5. Got the dot sight dialed in pretty well for tonight, had to stop to refill mags and put the first one in the 10!
    The following 4 were all about 1/4″ from it so I’m satisfied with the results for now.

    • Apparently I got the dot sight set for off the curve.
      I just put a fresh cartridge in and it’s hitting about1″ high.
      Oh well! That gives me a project for this afternoon
      We’re supposed to be up to 76 before dusk.

  6. Reb- I put a red dot sight on my 1077. It was not visible enough in bright sunlight. I bought a second 1077 and put a green dot sight on it. It was too bright in dim light. Then I looked at my .22 co2 Sheridan. It had a huge variable scope on it, but I only used the lowest power. I picked up Tasco 2.5 scope at a gun show. I liked it so much that I put Tasco 2.5 x20 scopes on both 1077,s and on my 2 Slavia 618,s. I like dot sights on pistols that I shoot at indoor ranges, but I prefer low power scopes for my plinking rifles. Ed

    • Ton,

      Sure. First and foremost, engineering plastic (like Delrin) has built-in lubricity. A low coefficient of friction. Guns made with it require little or no lubrication. Steel guns need lubrication — some more than others. A 1911, for example, if built for accuracy, needs lots of lube to keep it running. That’s why the government 1911s are so sloppy. Open tolerances mean less need for oil.

      I was shooting a Garand a few years ago that started jamming on the range. First time that ever happened to me. When I examined the bolt I saw it was bone dry. I pulled the dipstick from my truck’s engine and lubed the bolt and the receiver and the rifle resumed flawless operation.

      Secondly a plastic gun tends not to rust — at least in the plastic parts. In some environments that is extremely important.

      There are other benefits, such as the tolerance to calcium-based sand (think middle east), but they are farther down on the list. Lubrication is number one.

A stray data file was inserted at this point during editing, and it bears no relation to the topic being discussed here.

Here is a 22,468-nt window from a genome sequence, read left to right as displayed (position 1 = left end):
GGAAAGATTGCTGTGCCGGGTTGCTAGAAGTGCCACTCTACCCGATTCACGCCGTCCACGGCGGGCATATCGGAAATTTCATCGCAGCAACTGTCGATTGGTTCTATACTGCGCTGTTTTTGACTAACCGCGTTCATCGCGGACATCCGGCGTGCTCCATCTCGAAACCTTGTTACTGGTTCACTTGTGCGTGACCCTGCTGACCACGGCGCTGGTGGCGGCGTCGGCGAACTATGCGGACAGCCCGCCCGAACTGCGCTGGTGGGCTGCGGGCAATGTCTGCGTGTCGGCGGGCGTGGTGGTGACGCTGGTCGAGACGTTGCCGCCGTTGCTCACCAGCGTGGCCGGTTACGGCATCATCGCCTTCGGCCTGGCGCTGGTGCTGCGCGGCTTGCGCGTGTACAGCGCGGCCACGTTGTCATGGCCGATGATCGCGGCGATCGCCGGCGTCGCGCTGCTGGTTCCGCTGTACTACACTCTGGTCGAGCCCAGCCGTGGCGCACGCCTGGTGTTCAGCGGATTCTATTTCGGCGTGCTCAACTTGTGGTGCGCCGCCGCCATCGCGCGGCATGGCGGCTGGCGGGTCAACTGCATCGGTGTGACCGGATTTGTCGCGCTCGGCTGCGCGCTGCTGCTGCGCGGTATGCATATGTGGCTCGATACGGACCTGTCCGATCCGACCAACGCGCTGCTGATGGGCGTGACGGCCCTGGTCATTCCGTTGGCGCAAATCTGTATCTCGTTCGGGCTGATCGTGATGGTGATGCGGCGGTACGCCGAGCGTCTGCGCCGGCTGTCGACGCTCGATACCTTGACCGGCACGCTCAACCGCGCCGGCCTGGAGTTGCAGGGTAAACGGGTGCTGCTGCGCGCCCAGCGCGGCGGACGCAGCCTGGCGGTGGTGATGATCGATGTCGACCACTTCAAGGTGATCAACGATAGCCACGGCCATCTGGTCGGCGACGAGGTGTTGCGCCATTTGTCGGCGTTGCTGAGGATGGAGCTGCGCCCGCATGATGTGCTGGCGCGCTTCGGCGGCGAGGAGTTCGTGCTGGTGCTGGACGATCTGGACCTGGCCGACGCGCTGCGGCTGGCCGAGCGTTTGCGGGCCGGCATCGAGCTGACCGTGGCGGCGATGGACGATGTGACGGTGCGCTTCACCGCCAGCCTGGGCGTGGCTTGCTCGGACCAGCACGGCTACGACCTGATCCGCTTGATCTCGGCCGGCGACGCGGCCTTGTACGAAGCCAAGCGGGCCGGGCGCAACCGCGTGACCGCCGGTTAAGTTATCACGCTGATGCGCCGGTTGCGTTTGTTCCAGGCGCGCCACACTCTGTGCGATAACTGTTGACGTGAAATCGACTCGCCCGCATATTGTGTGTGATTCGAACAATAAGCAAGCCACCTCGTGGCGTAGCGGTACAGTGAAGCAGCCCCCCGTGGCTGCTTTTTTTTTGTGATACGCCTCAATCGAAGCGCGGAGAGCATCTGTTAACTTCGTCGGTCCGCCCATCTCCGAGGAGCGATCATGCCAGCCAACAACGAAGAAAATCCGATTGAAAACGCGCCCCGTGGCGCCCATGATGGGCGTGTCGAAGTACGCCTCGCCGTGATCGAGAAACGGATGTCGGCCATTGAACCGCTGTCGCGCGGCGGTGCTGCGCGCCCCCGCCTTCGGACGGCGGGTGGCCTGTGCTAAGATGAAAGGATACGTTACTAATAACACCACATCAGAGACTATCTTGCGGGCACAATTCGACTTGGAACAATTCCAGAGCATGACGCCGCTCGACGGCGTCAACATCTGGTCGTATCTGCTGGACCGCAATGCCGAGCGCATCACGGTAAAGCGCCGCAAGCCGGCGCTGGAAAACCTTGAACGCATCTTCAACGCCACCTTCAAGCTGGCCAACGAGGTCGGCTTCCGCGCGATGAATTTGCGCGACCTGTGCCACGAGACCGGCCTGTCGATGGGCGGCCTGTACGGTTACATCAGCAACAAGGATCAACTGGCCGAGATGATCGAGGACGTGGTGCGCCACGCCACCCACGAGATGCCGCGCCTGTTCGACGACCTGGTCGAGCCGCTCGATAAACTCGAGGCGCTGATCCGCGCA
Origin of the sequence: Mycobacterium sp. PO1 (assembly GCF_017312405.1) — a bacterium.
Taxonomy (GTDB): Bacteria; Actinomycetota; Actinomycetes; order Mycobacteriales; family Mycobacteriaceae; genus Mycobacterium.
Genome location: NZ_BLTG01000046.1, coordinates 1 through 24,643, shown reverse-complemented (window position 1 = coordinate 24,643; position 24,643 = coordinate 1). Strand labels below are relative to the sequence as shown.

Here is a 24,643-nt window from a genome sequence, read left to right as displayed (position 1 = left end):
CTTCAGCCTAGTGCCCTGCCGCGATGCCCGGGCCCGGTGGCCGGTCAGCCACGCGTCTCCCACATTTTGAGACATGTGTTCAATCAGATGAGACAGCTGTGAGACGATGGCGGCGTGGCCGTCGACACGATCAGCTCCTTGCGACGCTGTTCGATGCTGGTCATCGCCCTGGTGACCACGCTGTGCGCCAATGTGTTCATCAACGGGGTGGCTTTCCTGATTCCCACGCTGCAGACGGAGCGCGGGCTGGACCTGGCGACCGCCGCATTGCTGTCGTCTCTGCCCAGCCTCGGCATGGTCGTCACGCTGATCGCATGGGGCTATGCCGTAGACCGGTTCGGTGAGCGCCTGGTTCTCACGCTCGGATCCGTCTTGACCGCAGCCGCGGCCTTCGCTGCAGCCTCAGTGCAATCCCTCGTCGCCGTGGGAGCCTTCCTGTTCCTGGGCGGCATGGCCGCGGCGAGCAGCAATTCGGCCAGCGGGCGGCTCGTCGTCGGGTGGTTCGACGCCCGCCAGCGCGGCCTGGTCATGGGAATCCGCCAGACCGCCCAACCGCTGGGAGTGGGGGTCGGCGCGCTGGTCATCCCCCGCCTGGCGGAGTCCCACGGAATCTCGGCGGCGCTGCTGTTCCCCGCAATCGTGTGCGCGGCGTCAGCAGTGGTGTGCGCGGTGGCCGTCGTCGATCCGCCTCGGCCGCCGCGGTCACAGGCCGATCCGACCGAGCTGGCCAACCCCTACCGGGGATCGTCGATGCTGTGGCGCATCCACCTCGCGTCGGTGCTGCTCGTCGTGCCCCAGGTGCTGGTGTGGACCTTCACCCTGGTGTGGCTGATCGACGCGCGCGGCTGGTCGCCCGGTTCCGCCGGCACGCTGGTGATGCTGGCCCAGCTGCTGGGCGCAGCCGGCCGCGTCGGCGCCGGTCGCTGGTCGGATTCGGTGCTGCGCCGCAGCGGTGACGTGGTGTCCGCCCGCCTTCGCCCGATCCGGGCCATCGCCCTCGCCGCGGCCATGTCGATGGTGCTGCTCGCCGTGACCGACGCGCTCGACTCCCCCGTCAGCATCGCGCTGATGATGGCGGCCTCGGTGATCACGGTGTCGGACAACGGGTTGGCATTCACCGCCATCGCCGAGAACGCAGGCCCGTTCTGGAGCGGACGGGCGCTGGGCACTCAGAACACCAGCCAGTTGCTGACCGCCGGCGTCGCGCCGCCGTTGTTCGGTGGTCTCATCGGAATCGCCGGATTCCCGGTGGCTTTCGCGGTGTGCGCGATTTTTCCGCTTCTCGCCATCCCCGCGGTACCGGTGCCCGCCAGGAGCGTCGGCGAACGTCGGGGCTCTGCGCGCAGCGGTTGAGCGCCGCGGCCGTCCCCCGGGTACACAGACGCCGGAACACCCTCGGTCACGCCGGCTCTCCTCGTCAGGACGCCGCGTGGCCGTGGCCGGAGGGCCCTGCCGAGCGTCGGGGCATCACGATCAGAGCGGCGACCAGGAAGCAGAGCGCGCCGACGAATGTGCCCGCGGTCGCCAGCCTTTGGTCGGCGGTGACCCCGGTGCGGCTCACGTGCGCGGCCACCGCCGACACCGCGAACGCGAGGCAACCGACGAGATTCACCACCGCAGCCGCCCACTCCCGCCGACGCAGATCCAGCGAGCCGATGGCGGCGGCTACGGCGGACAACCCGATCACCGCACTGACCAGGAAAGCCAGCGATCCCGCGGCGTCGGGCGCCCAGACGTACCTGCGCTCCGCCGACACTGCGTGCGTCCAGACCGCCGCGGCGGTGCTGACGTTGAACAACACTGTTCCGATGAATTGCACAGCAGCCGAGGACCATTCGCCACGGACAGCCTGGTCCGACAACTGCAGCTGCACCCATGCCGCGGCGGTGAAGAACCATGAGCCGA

7. That belt fed mechanism is pretty cool. The gun may slow down when firing, but at least it doesn’t melt chamber flags! By the way, I’ve figured out what happened with my AK. The culprit is the inability to lock the bolt back. Even when firing a gun much faster, having air flow through the chamber must cool it down rapidly. The AK bolt shuts on the chamber. So, between that and my sustained and fairly rapid fire, it was enough to melt my chamber flag. Thanks Chris for the dowel idea which certainly won’t damage the gun.

    Kenholmz, how nice of you to say. But you’re the one who posted the article. I was going to add that in conceiving of medium caliber assault rifle ammo, I don’t know if they have ever improved over the original simple idea of a full power bullet on a shortened case. The AR bullet seems to invert this idea by having a small bullet on a big case. It was an ingenious idea and it does work to an extent, but I don’t know that it is superior within the parameters of the original assault rifle design. Mikhail Kalashnikov felt the same way and didn’t believe in the smaller caliber adopted for the AK-74 in imitation of the AR.


    • Matt61,

      I forgot to mention those super long incense sticks. Pick the right aroma and get into the “become one with the gun” thing as the incense smoke wafts away from the heat of recent rapid fire. 😉 You might get some odd looks at the range though.

  8. Just a heads up… the Hammerli 850 dual 12gr CO2 conversion unit to replace the 88gr bottle will not fit on this carbine The twin 12gr CO2 adapter unit hits the stock attachment area before it screws down. The thread length it much shorter than a bottle. You would have to cut the stock attachment area off the receiver to reach the threads, but I would not try it without verifying everything else will fit and work after you do. It’s much longer and thinner than an 88gr CO2 bottle and finding something that resembles a workable stock to fit over it may be a challenge.

    If the mag operation is easy on the trigger pull how about a mag with twice the capacity ?